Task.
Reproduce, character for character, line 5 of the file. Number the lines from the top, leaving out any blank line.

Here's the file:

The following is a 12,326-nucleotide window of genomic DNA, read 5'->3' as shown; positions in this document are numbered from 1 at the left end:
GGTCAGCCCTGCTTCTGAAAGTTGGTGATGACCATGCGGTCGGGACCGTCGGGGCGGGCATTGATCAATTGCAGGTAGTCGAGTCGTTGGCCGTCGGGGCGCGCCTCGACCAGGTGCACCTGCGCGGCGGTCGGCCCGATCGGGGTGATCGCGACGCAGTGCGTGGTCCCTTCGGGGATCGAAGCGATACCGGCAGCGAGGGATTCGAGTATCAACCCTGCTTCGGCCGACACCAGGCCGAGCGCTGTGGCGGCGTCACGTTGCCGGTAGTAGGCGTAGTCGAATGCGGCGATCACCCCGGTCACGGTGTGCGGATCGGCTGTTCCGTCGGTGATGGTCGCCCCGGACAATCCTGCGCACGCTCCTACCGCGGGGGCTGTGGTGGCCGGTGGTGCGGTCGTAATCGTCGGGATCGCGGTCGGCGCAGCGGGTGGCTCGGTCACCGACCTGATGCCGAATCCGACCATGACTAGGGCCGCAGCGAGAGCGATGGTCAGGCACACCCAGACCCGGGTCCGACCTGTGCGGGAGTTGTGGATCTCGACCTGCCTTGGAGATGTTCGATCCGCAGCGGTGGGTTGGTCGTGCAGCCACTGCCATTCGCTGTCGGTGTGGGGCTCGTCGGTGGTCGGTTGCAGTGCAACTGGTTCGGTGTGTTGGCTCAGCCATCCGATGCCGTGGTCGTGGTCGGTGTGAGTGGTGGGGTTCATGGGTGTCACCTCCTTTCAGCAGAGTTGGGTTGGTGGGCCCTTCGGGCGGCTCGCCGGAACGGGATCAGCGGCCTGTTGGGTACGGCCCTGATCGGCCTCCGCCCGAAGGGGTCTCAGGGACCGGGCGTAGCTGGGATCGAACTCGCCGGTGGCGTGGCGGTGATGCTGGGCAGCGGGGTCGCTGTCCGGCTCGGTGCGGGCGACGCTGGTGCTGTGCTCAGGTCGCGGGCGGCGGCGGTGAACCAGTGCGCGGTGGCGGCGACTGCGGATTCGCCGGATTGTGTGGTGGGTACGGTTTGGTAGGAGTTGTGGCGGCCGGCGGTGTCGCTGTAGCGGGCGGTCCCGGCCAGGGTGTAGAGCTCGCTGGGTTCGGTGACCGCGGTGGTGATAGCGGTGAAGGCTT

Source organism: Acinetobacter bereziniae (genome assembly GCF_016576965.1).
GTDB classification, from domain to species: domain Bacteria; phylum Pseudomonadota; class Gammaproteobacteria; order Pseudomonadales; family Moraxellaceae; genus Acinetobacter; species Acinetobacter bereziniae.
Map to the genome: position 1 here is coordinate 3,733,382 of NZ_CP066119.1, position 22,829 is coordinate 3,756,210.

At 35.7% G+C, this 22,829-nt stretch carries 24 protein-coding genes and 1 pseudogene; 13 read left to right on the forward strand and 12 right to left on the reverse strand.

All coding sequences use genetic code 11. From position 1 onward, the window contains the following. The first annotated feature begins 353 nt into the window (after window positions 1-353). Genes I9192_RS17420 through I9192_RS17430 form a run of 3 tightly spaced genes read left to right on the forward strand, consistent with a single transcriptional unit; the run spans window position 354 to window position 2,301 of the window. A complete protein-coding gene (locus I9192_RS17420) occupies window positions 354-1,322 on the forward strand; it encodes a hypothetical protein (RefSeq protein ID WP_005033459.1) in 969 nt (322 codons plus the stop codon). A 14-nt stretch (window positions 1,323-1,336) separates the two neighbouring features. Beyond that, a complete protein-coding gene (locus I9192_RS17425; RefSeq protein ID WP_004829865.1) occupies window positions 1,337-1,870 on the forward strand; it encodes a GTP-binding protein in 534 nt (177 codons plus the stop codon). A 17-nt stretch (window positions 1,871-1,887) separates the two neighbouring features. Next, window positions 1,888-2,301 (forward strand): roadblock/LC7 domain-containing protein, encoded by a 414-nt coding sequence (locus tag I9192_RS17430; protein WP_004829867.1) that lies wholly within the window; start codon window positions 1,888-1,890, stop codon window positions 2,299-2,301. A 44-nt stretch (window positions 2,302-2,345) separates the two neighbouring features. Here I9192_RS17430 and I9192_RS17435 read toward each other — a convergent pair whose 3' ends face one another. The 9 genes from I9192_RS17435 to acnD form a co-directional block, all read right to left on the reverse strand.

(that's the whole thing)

Map to the genome: position 1 here is coordinate 3,733,382 of NZ_CP066119.1, position 22,829 is coordinate 3,756,210.